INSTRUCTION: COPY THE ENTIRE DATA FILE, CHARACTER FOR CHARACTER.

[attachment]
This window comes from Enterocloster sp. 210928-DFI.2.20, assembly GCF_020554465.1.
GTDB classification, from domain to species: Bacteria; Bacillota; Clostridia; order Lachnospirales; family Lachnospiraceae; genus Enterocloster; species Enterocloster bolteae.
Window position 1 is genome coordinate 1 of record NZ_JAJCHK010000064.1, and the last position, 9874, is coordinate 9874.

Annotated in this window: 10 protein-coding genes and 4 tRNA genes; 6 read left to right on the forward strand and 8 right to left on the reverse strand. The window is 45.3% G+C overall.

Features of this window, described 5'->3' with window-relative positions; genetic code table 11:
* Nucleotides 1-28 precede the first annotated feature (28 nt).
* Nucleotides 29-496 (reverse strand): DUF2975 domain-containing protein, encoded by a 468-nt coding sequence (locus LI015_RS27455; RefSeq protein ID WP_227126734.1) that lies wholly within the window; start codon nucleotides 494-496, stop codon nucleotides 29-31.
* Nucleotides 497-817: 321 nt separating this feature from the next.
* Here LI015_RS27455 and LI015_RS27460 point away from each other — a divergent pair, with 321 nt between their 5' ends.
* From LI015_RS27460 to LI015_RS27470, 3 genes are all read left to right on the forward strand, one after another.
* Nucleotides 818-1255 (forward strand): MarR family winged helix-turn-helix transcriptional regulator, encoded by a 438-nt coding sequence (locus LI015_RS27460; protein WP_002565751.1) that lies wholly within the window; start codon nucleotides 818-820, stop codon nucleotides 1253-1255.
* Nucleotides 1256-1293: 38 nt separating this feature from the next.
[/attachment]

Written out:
This window comes from Enterocloster sp. 210928-DFI.2.20, assembly GCF_020554465.1.
GTDB classification, from domain to species: Bacteria; Bacillota; Clostridia; order Lachnospirales; family Lachnospiraceae; genus Enterocloster; species Enterocloster bolteae.
Window position 1 is genome coordinate 1 of record NZ_JAJCHK010000064.1, and the last position, 9874, is coordinate 9874.

Annotated in this window: 10 protein-coding genes and 4 tRNA genes; 6 read left to right on the forward strand and 8 right to left on the reverse strand. The window is 45.3% G+C overall.

Features of this window, described 5'->3' with window-relative positions; genetic code table 11:
* Nucleotides 1-28 precede the first annotated feature (28 nt).
* Nucleotides 29-496 (reverse strand): DUF2975 domain-containing protein, encoded by a 468-nt coding sequence (locus LI015_RS27455; RefSeq protein ID WP_227126734.1) that lies wholly within the window; start codon nucleotides 494-496, stop codon nucleotides 29-31.
* Nucleotides 497-817: 321 nt separating this feature from the next.
* Here LI015_RS27455 and LI015_RS27460 point away from each other — a divergent pair, with 321 nt between their 5' ends.
* From LI015_RS27460 to LI015_RS27470, 3 genes are all read left to right on the forward strand, one after another.
* Nucleotides 818-1255 (forward strand): MarR family winged helix-turn-helix transcriptional regulator, encoded by a 438-nt coding sequence (locus LI015_RS27460; protein WP_002565751.1) that lies wholly within the window; start codon nucleotides 818-820, stop codon nucleotides 1253-1255.
* Nucleotides 1256-1293: 38 nt separating this feature from the next.